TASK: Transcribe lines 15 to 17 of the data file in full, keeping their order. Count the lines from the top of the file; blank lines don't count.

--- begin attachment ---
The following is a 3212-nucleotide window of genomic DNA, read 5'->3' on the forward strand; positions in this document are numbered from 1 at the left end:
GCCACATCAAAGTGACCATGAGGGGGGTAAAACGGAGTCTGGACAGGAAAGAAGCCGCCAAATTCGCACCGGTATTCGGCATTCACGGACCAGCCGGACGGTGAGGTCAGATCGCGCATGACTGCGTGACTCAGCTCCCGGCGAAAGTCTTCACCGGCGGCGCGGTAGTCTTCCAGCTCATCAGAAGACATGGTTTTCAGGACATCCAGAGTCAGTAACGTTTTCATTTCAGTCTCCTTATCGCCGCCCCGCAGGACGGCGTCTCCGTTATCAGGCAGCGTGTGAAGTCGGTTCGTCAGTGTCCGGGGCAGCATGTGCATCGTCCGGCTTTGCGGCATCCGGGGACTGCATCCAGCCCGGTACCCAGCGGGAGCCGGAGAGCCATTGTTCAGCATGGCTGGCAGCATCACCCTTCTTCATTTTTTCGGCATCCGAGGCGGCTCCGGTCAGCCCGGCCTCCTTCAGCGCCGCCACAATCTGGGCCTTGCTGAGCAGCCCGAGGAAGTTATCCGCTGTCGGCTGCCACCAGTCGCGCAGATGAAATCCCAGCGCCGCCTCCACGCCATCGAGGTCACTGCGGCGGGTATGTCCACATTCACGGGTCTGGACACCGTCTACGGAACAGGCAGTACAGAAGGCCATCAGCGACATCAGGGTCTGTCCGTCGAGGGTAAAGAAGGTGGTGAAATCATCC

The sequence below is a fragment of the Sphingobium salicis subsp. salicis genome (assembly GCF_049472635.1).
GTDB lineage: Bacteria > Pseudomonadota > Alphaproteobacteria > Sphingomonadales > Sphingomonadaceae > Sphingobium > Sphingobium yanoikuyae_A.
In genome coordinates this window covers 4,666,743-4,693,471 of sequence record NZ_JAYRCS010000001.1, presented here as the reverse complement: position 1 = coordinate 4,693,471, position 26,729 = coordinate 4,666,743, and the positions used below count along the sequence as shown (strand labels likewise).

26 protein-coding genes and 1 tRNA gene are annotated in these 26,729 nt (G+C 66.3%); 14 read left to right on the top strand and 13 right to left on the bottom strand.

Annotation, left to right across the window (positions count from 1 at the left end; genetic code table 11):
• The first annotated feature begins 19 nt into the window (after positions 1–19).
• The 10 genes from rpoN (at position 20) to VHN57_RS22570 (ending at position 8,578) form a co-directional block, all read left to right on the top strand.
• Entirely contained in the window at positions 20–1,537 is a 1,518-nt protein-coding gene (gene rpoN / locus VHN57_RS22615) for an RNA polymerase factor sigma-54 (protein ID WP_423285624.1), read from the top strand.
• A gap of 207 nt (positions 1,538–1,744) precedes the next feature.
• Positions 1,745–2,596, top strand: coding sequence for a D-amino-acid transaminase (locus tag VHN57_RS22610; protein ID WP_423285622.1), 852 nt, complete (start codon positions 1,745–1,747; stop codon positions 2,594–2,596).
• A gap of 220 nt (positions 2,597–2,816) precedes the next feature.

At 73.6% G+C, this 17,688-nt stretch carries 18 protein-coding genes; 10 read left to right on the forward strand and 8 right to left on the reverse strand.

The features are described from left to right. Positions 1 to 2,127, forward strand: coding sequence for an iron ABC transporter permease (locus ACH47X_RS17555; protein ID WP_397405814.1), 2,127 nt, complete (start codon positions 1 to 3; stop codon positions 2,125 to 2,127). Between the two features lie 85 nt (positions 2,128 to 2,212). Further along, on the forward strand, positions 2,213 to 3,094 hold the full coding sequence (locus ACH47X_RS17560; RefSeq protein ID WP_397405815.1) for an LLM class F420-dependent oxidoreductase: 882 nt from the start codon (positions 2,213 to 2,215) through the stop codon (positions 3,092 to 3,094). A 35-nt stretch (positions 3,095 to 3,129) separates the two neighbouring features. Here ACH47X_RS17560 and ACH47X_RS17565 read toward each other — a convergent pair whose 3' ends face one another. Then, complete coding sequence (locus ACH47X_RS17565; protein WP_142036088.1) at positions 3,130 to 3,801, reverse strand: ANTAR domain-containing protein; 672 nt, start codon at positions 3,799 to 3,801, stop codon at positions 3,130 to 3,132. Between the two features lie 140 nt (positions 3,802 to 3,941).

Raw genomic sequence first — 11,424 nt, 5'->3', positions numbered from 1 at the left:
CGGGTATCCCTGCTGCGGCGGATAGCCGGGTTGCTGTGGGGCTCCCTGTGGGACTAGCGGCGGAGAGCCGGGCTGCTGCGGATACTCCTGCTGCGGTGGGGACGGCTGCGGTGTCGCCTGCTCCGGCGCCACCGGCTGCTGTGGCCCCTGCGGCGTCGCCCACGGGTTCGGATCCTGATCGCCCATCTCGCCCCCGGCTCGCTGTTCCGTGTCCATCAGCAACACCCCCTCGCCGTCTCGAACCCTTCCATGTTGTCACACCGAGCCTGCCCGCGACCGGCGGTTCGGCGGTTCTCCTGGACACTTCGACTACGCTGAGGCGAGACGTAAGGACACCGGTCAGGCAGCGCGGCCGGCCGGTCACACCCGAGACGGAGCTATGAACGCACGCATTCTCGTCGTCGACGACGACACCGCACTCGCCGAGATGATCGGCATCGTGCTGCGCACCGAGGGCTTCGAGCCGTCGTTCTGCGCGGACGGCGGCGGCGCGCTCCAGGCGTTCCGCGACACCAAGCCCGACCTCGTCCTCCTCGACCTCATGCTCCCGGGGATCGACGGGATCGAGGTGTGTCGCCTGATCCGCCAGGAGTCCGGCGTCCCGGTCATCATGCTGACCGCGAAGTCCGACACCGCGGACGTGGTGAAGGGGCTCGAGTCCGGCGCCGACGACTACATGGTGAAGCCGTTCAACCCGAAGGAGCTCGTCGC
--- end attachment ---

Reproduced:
The features are described from left to right. Positions 1 to 2,127, forward strand: coding sequence for an iron ABC transporter permease (locus ACH47X_RS17555; protein ID WP_397405814.1), 2,127 nt, complete (start codon positions 1 to 3; stop codon positions 2,125 to 2,127). Between the two features lie 85 nt (positions 2,128 to 2,212). Further along, on the forward strand, positions 2,213 to 3,094 hold the full coding sequence (locus ACH47X_RS17560; RefSeq protein ID WP_397405815.1) for an LLM class F420-dependent oxidoreductase: 882 nt from the start codon (positions 2,213 to 2,215) through the stop codon (positions 3,092 to 3,094). A 35-nt stretch (positions 3,095 to 3,129) separates the two neighbouring features. Here ACH47X_RS17560 and ACH47X_RS17565 read toward each other — a convergent pair whose 3' ends face one another. Then, complete coding sequence (locus ACH47X_RS17565; protein WP_142036088.1) at positions 3,130 to 3,801, reverse strand: ANTAR domain-containing protein; 672 nt, start codon at positions 3,799 to 3,801, stop codon at positions 3,130 to 3,132. Between the two features lie 140 nt (positions 3,802 to 3,941).

Raw genomic sequence first — 11,424 nt, 5'->3', positions numbered from 1 at the left:
CGGGTATCCCTGCTGCGGCGGATAGCCGGGTTGCTGTGGGGCTCCCTGTGGGACTAGCGGCGGAGAGCCGGGCTGCTGCGGATACTCCTGCTGCGGTGGGGACGGCTGCGGTGTCGCCTGCTCCGGCGCCACCGGCTGCTGTGGCCCCTGCGGCGTCGCCCACGGGTTCGGATCCTGATCGCCCATCTCGCCCCCGGCTCGCTGTTCCGTGTCCATCAGCAACACCCCCTCGCCGTCTCGAACCCTTCCATGTTGTCACACCGAGCCTGCCCGCGACCGGCGGTTCGGCGGTTCTCCTGGACACTTCGACTACGCTGAGGCGAGACGTAAGGACACCGGTCAGGCAGCGCGGCCGGCCGGTCACACCCGAGACGGAGCTATGAACGCACGCATTCTCGTCGTCGACGACGACACCGCACTCGCCGAGATGATCGGCATCGTGCTGCGCACCGAGGGCTTCGAGCCGTCGTTCTGCGCGGACGGCGGCGGCGCGCTCCAGGCGTTCCGCGACACCAAGCCCGACCTCGTCCTCCTCGACCTCATGCTCCCGGGGATCGACGGGATCGAGGTGTGTCGCCTGATCCGCCAGGAGTCCGGCGTCCCGGTCATCATGCTGACCGCGAAGTCCGACACCGCGGACGTGGTGAAGGGGCTCGAGTCCGGCGCCGACGACTACATGGTGAAGCCGTTCAACCCGAAGGAGCTCGTCGC